Al Martin:  Sounds like to me that there's — like anything — particularly new technologies.  There's a lot of information out there.  When I look at this, is I kind of - I think we're in an unprecedented — this is an overused term just like the next one I’m going to use  -- but we're in an unprecedented time or era where we often say data or overuse the term that says data is the new natural resource.  

And I think there's a tendency for myself as well to say, yeah, whatever.  I mean we've heard that before.  Blah, blah, blah.  But when you start thinking about it more deeply you realize I mean when we really think about it that everything we're doing today, darn near everything is leaving a digital footprint — from credit, to mobile, to online, to purchasing, and we're feeding all this data into machines like machine learning.  And I think that creates a lot of worry and fear — which then promotes the information that you're talking about out there in the industry.  

The first one that I always find funny is that the first fear that I hear   about is machines are going to take our jobs.  And we've got to do something about it.  What are we going to do?  And I think - I give credit to our Chairman, Ginni Rometty and her definition is augmented intelligence, not artificial intelligence.  Because I think, you know, we fit side by side with that machine learning to make it useful.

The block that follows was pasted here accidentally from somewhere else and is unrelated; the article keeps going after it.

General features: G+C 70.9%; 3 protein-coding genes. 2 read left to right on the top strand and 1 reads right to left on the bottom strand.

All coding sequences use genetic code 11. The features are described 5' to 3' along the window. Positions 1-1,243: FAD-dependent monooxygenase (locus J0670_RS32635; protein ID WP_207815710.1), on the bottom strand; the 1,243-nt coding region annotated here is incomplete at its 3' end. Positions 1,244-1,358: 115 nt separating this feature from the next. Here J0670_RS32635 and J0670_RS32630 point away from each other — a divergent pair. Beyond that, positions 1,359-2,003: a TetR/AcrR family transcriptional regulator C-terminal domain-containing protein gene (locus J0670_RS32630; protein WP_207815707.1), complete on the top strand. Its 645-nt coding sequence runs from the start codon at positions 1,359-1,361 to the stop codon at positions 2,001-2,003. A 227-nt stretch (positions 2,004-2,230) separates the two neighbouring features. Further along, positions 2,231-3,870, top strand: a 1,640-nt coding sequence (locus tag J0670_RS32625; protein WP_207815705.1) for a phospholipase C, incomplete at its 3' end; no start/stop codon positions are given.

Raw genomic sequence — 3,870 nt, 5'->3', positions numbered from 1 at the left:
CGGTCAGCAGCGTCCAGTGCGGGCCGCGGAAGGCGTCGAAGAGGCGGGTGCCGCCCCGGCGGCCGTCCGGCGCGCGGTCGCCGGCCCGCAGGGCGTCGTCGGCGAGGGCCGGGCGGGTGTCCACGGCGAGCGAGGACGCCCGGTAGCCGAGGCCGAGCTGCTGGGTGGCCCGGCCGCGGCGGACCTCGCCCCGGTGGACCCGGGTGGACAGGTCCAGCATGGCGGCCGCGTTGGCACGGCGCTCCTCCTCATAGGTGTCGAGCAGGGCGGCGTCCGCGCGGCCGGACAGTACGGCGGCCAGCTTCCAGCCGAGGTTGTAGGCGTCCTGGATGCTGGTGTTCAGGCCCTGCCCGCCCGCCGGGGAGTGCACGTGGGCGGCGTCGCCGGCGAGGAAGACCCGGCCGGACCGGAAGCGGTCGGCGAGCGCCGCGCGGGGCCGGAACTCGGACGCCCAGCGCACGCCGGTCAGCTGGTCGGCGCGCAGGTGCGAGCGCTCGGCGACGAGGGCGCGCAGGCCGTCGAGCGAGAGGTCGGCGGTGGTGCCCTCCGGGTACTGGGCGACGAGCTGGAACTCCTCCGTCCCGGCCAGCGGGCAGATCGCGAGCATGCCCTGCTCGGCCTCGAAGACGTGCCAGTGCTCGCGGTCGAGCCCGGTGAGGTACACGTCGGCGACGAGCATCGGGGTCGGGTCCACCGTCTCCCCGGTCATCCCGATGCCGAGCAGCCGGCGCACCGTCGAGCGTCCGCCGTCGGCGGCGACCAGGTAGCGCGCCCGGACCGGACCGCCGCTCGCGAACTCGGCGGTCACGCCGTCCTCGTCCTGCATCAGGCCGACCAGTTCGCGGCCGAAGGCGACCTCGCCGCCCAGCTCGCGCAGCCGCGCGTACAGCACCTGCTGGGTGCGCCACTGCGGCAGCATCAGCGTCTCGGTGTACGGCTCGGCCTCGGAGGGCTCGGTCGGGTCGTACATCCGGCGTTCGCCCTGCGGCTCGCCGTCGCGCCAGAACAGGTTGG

But the interesting thing to me and this is what I want to get your feedback on is when I don't hear as much about - there are concerns that I would have and that is around ethics.  I mean by example on one hand we need data, you know. The more medical data by example we feed into some of these algorithms the better we're going to be able to find cures. 

But then on the other hand, you're thinking, well, do I want to have my personal medical data out there for, you know, you don't know where its going to go, who's going to consume it.  And then it goes beyond that in that - literally this morning I was listening to a thing about the European Union and they proposed the idea of e-persons where you have electronic persons where you'll have a robot that is responsible and, you know, it can even be paying its own taxes at some point in time.  And for me to think a robot is liable is ridiculous.  I mean, again, it goes back to the automated intelligence.  Only the human is responsible, whatever, the output of, you know, machine learning or otherwise. 

If that's not enough I'll tell you one more thing and then I'll turn it over to you guys.  I want to hear your take on ethics.  My other worry is that if anything machine learning could make us lazy in that just like you said — you said we think it's the Holy Grail or there's many people that come in and think it's the Holy Grail. 

It' s kind of like my back up camera or the backup camera they have on cars now.  I'm always worried about my children.  You know, they just rely on their back up camera.  It's got to work, it's got work.  And they forget, you know, where we used to look at mirrors.  We used to turn our head to make sure nothing's there.  We're going to continue to rely on machine learning the same way and I have to admit that my back up camera the other day was covered up with mud and it was going off and sure as heck wasn't my kid, it was me that backed into the car behind me.  So I'm as guilty as anyone else.